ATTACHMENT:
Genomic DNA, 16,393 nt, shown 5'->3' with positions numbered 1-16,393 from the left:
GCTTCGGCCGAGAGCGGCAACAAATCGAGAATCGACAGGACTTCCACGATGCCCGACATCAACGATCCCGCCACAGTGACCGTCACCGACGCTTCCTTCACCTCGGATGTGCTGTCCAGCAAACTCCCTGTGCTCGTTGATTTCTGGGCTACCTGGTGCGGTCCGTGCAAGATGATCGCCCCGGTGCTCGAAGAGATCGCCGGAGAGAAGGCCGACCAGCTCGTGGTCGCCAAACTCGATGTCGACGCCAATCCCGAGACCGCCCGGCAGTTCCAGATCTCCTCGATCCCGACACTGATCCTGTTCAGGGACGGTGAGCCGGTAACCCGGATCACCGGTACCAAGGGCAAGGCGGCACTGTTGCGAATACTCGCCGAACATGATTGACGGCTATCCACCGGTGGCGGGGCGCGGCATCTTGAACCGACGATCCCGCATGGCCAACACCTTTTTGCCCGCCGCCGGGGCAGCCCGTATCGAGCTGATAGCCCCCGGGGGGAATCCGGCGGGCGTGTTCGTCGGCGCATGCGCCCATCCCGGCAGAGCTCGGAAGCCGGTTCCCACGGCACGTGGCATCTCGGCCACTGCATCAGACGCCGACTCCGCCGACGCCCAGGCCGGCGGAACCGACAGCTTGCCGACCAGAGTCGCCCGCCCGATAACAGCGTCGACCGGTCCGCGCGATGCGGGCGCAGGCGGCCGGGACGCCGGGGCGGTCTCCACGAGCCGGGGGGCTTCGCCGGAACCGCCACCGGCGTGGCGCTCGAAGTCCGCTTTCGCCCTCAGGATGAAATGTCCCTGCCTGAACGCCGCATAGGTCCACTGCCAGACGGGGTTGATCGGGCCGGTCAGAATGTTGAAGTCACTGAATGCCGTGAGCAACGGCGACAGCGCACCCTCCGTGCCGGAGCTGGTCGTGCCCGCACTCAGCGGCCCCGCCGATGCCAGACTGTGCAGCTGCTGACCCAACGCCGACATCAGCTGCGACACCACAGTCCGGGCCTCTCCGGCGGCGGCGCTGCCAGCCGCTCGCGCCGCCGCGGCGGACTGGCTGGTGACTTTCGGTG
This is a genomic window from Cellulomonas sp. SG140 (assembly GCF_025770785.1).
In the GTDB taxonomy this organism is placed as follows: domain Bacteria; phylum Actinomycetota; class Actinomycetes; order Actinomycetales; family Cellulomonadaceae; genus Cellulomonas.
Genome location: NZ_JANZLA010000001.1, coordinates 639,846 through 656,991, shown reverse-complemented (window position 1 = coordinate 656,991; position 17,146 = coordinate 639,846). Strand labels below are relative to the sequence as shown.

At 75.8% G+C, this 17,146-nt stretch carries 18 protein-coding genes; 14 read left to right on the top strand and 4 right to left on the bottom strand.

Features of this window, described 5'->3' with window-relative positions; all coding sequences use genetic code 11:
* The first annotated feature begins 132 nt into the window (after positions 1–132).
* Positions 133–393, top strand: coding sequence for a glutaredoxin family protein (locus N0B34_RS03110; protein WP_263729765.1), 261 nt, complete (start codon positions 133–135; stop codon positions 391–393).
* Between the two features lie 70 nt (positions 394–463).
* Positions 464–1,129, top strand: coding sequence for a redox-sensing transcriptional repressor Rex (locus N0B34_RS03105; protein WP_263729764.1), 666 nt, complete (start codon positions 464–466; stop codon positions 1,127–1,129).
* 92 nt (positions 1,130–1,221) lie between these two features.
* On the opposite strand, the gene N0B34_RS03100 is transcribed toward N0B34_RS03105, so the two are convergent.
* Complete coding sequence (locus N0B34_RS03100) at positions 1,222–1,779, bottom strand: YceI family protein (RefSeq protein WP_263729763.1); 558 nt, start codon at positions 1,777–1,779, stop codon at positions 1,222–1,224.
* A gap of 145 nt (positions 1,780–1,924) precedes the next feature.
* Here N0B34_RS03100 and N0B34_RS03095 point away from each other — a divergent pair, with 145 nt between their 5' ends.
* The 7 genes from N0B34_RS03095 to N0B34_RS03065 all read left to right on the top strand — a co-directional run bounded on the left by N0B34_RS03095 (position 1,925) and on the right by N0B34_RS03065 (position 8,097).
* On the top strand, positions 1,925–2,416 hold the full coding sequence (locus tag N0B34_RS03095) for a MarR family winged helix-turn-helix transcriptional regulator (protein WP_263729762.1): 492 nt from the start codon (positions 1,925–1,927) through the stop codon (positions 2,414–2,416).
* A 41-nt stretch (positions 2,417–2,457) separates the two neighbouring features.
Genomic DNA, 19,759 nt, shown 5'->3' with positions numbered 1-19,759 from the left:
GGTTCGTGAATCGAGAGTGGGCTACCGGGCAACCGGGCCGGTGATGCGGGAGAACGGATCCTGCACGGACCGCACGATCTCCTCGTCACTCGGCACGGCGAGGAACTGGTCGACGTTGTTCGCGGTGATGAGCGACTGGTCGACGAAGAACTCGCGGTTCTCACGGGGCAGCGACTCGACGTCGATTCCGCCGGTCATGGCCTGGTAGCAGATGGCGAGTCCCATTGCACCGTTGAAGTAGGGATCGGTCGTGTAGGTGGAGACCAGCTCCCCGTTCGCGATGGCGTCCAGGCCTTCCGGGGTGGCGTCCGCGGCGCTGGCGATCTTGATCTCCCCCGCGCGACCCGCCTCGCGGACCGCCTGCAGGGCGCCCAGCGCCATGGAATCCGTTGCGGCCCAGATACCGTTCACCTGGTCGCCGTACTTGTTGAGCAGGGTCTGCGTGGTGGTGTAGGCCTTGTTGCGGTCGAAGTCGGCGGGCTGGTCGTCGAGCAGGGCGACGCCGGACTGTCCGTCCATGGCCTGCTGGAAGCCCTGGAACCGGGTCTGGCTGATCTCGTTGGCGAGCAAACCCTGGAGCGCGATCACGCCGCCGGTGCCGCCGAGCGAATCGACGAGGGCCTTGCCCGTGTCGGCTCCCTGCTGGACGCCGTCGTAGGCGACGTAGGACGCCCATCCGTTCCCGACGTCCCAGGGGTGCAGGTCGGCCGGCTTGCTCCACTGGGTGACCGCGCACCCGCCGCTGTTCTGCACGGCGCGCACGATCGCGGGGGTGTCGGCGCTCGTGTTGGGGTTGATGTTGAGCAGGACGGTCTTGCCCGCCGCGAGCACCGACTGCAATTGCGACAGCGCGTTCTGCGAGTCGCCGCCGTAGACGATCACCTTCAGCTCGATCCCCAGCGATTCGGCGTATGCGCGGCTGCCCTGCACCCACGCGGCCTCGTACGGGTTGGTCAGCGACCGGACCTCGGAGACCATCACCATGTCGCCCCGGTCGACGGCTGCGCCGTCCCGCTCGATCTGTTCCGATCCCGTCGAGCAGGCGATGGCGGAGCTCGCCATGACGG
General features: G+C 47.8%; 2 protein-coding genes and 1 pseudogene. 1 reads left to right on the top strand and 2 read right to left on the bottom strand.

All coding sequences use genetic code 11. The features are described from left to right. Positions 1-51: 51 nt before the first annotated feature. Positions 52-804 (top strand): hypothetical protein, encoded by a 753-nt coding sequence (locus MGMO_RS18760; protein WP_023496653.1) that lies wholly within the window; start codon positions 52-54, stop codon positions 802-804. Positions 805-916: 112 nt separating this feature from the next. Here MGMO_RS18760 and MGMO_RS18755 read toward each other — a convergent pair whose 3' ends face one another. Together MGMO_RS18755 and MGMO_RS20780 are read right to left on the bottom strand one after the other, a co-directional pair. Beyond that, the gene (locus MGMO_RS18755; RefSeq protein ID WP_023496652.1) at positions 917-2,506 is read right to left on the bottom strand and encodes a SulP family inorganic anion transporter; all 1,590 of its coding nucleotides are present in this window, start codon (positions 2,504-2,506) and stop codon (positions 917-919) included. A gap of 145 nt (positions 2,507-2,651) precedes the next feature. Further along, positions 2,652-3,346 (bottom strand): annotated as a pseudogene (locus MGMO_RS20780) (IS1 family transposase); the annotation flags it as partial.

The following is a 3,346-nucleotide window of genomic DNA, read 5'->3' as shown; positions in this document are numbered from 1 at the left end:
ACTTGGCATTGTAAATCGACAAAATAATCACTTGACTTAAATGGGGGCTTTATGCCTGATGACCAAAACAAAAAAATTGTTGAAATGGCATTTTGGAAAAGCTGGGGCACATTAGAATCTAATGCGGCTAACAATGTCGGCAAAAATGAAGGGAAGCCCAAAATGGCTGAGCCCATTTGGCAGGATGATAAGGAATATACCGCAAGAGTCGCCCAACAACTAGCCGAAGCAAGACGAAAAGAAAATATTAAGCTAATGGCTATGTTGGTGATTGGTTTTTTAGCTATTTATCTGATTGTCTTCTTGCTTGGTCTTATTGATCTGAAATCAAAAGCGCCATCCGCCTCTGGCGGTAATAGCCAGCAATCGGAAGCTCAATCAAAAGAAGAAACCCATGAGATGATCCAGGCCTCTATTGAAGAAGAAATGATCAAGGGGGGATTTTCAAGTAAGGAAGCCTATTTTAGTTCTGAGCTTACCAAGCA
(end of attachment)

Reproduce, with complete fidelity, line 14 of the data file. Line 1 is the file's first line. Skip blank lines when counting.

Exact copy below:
* Complete coding sequence (locus N0B34_RS03100) at positions 1,222–1,779, bottom strand: YceI family protein (RefSeq protein WP_263729763.1); 558 nt, start codon at positions 1,777–1,779, stop codon at positions 1,222–1,224.